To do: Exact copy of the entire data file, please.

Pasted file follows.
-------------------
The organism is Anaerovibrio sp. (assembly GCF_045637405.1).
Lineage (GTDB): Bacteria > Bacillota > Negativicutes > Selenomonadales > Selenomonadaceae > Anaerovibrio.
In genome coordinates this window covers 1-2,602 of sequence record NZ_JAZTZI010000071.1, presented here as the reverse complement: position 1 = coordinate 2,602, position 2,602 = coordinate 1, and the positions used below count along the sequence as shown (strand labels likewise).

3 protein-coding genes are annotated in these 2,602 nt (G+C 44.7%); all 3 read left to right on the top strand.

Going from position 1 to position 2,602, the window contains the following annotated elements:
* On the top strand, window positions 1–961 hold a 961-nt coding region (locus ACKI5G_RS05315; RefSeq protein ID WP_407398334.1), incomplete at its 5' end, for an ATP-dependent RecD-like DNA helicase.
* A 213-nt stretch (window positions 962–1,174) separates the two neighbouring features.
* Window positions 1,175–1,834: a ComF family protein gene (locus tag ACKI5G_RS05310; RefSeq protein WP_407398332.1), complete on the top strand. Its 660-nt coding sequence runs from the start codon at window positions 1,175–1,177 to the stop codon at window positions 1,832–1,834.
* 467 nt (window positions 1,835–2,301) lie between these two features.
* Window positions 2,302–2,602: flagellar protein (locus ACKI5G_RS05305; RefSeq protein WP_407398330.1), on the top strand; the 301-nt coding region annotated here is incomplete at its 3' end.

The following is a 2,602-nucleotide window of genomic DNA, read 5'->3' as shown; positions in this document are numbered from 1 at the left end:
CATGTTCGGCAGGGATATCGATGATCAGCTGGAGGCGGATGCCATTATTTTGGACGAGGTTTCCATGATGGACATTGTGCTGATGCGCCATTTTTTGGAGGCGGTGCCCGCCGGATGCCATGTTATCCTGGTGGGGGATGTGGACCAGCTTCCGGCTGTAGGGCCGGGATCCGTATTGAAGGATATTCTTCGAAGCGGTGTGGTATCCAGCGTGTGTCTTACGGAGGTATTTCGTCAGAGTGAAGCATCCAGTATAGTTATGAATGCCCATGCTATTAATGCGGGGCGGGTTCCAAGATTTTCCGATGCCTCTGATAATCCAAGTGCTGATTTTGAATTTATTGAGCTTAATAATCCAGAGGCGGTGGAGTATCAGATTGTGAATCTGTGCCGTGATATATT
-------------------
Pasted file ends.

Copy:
The organism is Anaerovibrio sp. (assembly GCF_045637405.1).
Lineage (GTDB): Bacteria > Bacillota > Negativicutes > Selenomonadales > Selenomonadaceae > Anaerovibrio.
In genome coordinates this window covers 1-2,602 of sequence record NZ_JAZTZI010000071.1, presented here as the reverse complement: position 1 = coordinate 2,602, position 2,602 = coordinate 1, and the positions used below count along the sequence as shown (strand labels likewise).

3 protein-coding genes are annotated in these 2,602 nt (G+C 44.7%); all 3 read left to right on the top strand.

Going from position 1 to position 2,602, the window contains the following annotated elements:
* On the top strand, window positions 1–961 hold a 961-nt coding region (locus ACKI5G_RS05315; RefSeq protein ID WP_407398334.1), incomplete at its 5' end, for an ATP-dependent RecD-like DNA helicase.
* A 213-nt stretch (window positions 962–1,174) separates the two neighbouring features.
* Window positions 1,175–1,834: a ComF family protein gene (locus tag ACKI5G_RS05310; RefSeq protein WP_407398332.1), complete on the top strand. Its 660-nt coding sequence runs from the start codon at window positions 1,175–1,177 to the stop codon at window positions 1,832–1,834.
* 467 nt (window positions 1,835–2,301) lie between these two features.
* Window positions 2,302–2,602: flagellar protein (locus ACKI5G_RS05305; RefSeq protein WP_407398330.1), on the top strand; the 301-nt coding region annotated here is incomplete at its 3' end.

The following is a 2,602-nucleotide window of genomic DNA, read 5'->3' as shown; positions in this document are numbered from 1 at the left end:
CATGTTCGGCAGGGATATCGATGATCAGCTGGAGGCGGATGCCATTATTTTGGACGAGGTTTCCATGATGGACATTGTGCTGATGCGCCATTTTTTGGAGGCGGTGCCCGCCGGATGCCATGTTATCCTGGTGGGGGATGTGGACCAGCTTCCGGCTGTAGGGCCGGGATCCGTATTGAAGGATATTCTTCGAAGCGGTGTGGTATCCAGCGTGTGTCTTACGGAGGTATTTCGTCAGAGTGAAGCATCCAGTATAGTTATGAATGCCCATGCTATTAATGCGGGGCGGGTTCCAAGATTTTCCGATGCCTCTGATAATCCAAGTGCTGATTTTGAATTTATTGAGCTTAATAATCCAGAGGCGGTGGAGTATCAGATTGTGAATCTGTGCCGTGATATATT